The sky is cloudy… “No, I mean your pool!”

Cloudy pool water is a puzzle that a lot of people can’t figure out. People spend tons of money at the pool store looking for a “fix all” bottle of magic (usually clarifier or floc) and unfortunately it is only a band-aid. You will continue to have cloudy water until you address the root of the problem. While there are several reasons for why cloudy water happens, here are a few major things to look for!

1) The Environment – Any foreign material or substances that is not meant to be in the pool (not water, chlorine, etc) can cause cloudy water. Animals, weather, debris, lawn clippings, excessive bathing loads, even sunblock and skin lotion can be a cause of cloudy water. One thing you can do to keep the pool looking clear is to attempt to remove the foreign material as fast as it gets in the water. Some proactive actions you could do to keep the water clear would to be to shower before getting in the pool, don’t allow leaves to sit in the bottom of the pool, and keeping the water balanced, to name a few.

2) Filtration – Keeping your pool filter running for the correct amount of time is vital. It filters and cleans out the water to keep it clear. If the water is left standing it can get cloudy. In the summer time it is recommended to keep the filter running 8 to 10 hours a day. During the fall time it is good to keep it running 6-8 hours a day. Also make sure your filter is routinely cleaned so it can stay efficient at its job in keeping your water cleaned.

For a cartridge filter you want to clean the cartridge filter every 4-6 months or when the operation pressure is 10 PSI more than the starting pressure and replace the element once per year. The cartridge elements generally last for 2500 hours of filtering before the capability is greatly diminished.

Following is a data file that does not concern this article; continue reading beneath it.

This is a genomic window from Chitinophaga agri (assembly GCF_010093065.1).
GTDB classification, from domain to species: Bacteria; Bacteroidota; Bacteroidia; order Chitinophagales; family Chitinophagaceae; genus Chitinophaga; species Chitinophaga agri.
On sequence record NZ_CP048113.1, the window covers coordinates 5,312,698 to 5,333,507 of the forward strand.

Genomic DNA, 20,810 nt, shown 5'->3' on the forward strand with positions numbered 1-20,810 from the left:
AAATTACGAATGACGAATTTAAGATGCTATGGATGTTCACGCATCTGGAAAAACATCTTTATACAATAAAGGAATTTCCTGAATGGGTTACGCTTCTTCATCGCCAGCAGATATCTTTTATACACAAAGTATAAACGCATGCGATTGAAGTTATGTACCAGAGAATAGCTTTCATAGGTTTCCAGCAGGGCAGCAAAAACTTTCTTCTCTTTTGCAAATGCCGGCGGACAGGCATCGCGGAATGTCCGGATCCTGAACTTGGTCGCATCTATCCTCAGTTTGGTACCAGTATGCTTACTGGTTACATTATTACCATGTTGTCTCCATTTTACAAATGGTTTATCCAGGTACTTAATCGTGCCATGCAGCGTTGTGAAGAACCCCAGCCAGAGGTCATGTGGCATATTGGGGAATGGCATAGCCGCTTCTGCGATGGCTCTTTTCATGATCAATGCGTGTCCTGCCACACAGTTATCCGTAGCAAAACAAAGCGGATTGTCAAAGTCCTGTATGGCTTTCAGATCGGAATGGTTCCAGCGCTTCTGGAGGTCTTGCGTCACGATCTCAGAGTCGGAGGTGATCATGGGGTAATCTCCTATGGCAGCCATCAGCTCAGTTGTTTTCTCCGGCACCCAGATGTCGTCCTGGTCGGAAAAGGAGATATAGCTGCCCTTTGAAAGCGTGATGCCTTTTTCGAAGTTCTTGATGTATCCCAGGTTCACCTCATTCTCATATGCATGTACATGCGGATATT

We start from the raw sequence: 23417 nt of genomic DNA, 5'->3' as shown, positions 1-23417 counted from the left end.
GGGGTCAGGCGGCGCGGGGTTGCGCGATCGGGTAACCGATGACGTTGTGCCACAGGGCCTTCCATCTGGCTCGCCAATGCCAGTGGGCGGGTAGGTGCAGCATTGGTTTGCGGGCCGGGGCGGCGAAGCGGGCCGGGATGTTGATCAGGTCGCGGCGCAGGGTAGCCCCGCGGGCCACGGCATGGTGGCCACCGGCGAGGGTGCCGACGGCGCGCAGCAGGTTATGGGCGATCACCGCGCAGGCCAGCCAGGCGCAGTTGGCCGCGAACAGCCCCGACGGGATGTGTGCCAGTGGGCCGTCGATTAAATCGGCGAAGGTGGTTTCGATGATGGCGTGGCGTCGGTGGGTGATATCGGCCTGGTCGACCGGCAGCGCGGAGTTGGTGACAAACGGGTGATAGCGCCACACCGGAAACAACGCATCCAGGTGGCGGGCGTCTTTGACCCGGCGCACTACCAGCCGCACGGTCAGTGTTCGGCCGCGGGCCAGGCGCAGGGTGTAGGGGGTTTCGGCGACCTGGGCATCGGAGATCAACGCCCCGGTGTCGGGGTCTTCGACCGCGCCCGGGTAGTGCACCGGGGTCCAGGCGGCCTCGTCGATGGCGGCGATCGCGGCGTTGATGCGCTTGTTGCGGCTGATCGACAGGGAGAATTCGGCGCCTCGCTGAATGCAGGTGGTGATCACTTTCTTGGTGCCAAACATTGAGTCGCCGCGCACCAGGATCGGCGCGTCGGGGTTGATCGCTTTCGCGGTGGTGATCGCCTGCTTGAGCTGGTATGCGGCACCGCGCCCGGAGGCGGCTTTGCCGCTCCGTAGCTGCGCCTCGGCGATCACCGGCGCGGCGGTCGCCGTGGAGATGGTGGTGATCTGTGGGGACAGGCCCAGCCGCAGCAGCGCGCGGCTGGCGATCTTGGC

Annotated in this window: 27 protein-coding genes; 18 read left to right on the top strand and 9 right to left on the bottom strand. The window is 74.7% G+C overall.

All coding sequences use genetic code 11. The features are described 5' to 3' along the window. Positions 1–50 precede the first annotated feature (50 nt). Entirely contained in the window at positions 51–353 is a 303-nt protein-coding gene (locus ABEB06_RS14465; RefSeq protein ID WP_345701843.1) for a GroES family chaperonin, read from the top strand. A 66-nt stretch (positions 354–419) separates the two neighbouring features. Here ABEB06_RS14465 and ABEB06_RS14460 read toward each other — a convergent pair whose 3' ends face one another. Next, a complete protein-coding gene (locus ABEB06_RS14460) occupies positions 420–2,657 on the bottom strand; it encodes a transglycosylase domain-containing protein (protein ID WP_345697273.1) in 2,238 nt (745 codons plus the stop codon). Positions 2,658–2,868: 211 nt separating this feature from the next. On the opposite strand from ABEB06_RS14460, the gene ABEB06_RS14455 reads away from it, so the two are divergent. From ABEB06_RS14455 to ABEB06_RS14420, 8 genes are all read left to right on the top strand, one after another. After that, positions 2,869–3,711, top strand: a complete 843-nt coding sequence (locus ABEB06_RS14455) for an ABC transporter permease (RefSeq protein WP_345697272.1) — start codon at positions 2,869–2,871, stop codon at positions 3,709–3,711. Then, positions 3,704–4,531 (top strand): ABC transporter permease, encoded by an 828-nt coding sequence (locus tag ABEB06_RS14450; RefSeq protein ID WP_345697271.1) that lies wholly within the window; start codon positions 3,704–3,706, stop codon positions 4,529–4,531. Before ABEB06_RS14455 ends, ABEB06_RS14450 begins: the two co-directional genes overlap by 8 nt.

For a DE filter you want to backwash it every couple of months to as often as once a month (don’t forget to recharge the filter with more DE powder according to the SQ FT of the filter) or when the operating pressure rises 10 PSI above starting. Once a year you will want to take out the grids out and clean them because they will be clogged with powder, dirt, debris, etc. This will hinder the filters ability to clean the water. Again, don’t forget to replace the DE powder or your filter will not actually clean the water and all the grime and dirt will just pass through it.

For a sand filter you want to backwash every couple of months to as often as once a month. Frequency is dependent on several external factors such as bathing loads, environment (did a lot of storms happen), algae blooms, etc. Backwashing is also something that is needed once the pressure rises 10 PSI above the starting pressure. You should replace the sand every 5-7 years to keep it running as efficiently as possible. You will need swimming pool filter specific sand. Don’t go out to Clearwater Beach and start taking sand from there.

3) Proper Water Chemisty – Proper Chemisty is something that should be checked and adjusted at least once a week in order to keep the water balanced which will aid in water clarity. If the chemicals are excessively high in your water then it could create a cloudy aquatic environment. Things such as high chlorine (except for shocking the water), high pH, high alkalinity and high calcium hardness can all attribute to cloudy water. All of them except calcium hardness can be addressed with a chemical to reduce the offending chemical. The only way to reduce calcium hardness is diluting it through water replacement.

If you just got done brushing the walls, steps, floor of your pool or just gone done shocking your water don’t fret if it’s cloudy. The filter will take care of that, if it’s maintained and working properly of course 🙂


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